It’s taken a while to get here, but this is my 100th post on The Vegan Kat! Thanks to everyone who reads my posts, and I hope you’ve enjoyed some of the recipes along the way! If you’ve been reading this blog for a while now, you’ll know that I enjoy playing with new flavors of ice cream, and have posted some of my favorite flavor combos in the past including Almond Pistachio, Coffee Chocolate Chip, Mint Chocolate Chip, and Mango Banana and Watermelon Strawberry Lime Sorbets. I recently tried out a new and more unusual flavor combo to add to this list: Cardamom Meyer Lemon.
I bought a bag of Meyer Lemons at Whole Foods without having a clear plan of what to do with them. I just really like Meyer Lemons, so I knew I’d come up with something. After searching around, I saw a recipe on the blog Fahrenbite for Cardamom Meyer Lemon Crepes, which look amazing. I haven’t made crepes before, and I don’t think I have a pan that would work to try making them. I decided to use the flavor combo in ice cream instead. It turned out really well, and it’s certainly a unique flavor! This isn’t necessarily the kind of ice cream you’d want to eat a whole bowl of because it’s a strong flavor. It’s really yummy in small amounts, and I bet it would be delicious on top of apple pie instead of vanilla ice cream. You could also try adding in toasted pecans, which I think would compliment this very well.
If you don’t already have cardamom on hand, you should get green cardamom that is still in the pod, not pre-ground cardamom. It can be a bit pricey, but I bought a decent sized bag of cardamom at an Indian grocery store near me for about $3.00. If there’s an Indian grocery store near you, I would check there, because you might get a good deal. Or if you’re near a Whole Foods, check their bulk spices. They’ve usually got some pretty good deals and you can buy exactly how much you need. You can also probably find arrowroot powder in the bulk section at Whole Foods.
1 scant tsp ground cardamom (start with green cardamom in pods and grind it yourself)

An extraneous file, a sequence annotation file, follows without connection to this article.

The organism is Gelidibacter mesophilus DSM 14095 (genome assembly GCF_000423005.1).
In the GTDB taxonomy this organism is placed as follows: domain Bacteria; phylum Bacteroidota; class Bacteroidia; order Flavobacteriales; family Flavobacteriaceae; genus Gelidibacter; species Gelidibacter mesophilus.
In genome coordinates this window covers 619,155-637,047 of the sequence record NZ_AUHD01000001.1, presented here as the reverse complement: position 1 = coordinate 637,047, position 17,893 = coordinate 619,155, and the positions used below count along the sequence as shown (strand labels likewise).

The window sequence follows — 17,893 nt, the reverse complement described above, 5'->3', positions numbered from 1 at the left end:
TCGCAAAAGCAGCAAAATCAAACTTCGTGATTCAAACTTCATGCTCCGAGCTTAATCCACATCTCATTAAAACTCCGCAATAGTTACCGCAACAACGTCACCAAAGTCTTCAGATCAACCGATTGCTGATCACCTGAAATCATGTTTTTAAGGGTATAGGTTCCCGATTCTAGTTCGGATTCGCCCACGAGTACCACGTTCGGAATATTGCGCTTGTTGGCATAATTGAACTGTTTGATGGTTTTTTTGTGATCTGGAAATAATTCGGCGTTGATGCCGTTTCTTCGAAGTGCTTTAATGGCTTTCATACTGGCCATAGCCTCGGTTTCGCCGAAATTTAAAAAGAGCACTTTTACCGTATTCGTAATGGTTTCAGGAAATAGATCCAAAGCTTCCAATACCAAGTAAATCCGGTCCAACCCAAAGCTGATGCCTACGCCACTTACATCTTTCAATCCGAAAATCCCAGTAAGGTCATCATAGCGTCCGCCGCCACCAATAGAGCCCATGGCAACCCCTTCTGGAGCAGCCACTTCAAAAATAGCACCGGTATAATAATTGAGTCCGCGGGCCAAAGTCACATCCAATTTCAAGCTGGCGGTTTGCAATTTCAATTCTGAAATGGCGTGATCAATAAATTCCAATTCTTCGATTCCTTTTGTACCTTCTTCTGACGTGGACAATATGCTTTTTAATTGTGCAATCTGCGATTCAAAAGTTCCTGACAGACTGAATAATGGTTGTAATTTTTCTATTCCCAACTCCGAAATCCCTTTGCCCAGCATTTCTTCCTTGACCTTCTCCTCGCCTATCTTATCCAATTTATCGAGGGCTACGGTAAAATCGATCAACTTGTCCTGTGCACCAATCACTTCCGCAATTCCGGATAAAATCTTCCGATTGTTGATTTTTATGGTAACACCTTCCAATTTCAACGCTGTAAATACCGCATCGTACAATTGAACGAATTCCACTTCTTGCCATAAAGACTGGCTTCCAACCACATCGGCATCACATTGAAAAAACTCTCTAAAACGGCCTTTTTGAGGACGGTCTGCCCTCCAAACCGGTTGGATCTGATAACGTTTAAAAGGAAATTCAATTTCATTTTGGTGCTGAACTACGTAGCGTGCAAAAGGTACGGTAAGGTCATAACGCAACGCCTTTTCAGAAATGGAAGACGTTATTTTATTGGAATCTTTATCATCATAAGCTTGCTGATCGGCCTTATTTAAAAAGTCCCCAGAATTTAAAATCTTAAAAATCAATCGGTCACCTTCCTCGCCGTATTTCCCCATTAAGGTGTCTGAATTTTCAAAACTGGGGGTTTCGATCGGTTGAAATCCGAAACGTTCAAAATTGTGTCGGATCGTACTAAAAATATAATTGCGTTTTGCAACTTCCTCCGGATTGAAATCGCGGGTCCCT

1 Meyer Lemon
1 cup soy milk (divided)
2 cups soy creamer
2 Tbs arrowroot powder
3/4 cup sugar
1 tsp vanilla extract
- The bowl of your ice cream maker needs to be frozen at least overnight before making this recipe, unless you’ve got a kind that doesn’t require pre-freezing.
- Crack open the cardamom pods, keeping the seeds and discarding the shells. You only need 1 tsp of ground cardamom. Once you have enough seeds, grind them in a spice grinder (or coffee grinder designated for spices), or using a mortar and pestle. Freshly ground cardamom is much stronger than already ground cardamom. I wouldn’t use more than 1 tsp of cardamom, and you should adjust the amount according to your taste.
- Zest the Meyer Lemon and squeeze the juice out of it. Keep these aside for later.
- In a small bowl, mix the arrowroot powder and 1/4 cup of the soymilk. Whisk until well combined and set aside.
- In a pot, mix the remaining 3/4 cup of soy milk, soy creamer, and sugar. Heat on medium until the mixture slowly comes to a boil. Stir in the arrowroot and soy milk mixture, and it will cause the liquid to thicken. Add the ground cardamom, the lemon zest, and the lemon juice. Stir until well combined.
- Refrigerate the mixture for 2-3 hours until it’s cool.
- Freeze the mixture in your ice cream maker according to the maker’s directions. Usually it has to churn about 1/2 an hour. It will still be a little soft, but ready to eat, or you can firm it up in the freezer before serving.
I know it’s not summer yet, but it’s okay to pretend right? This is a light and summery sort of meal that’s perfect for dinner and to pack for lunch the next day. It’s a lemony twist on pasta salad, without all the oily dressing. Boiling the orzo with the lemon juice and lemon rinds infuses the pasta with a light lemony taste. You can add in your own favorite veggies. Some cucumbers, carrots, or artichoke would be a nice addition.
1 bunch of asparagus
1 small yellow onion
1 cup fresh peas
1 lb of orzo
10 cherry tomatoes
1 red pepper
3 or 4 sprigs of parsley
- Preheat your oven to 450°.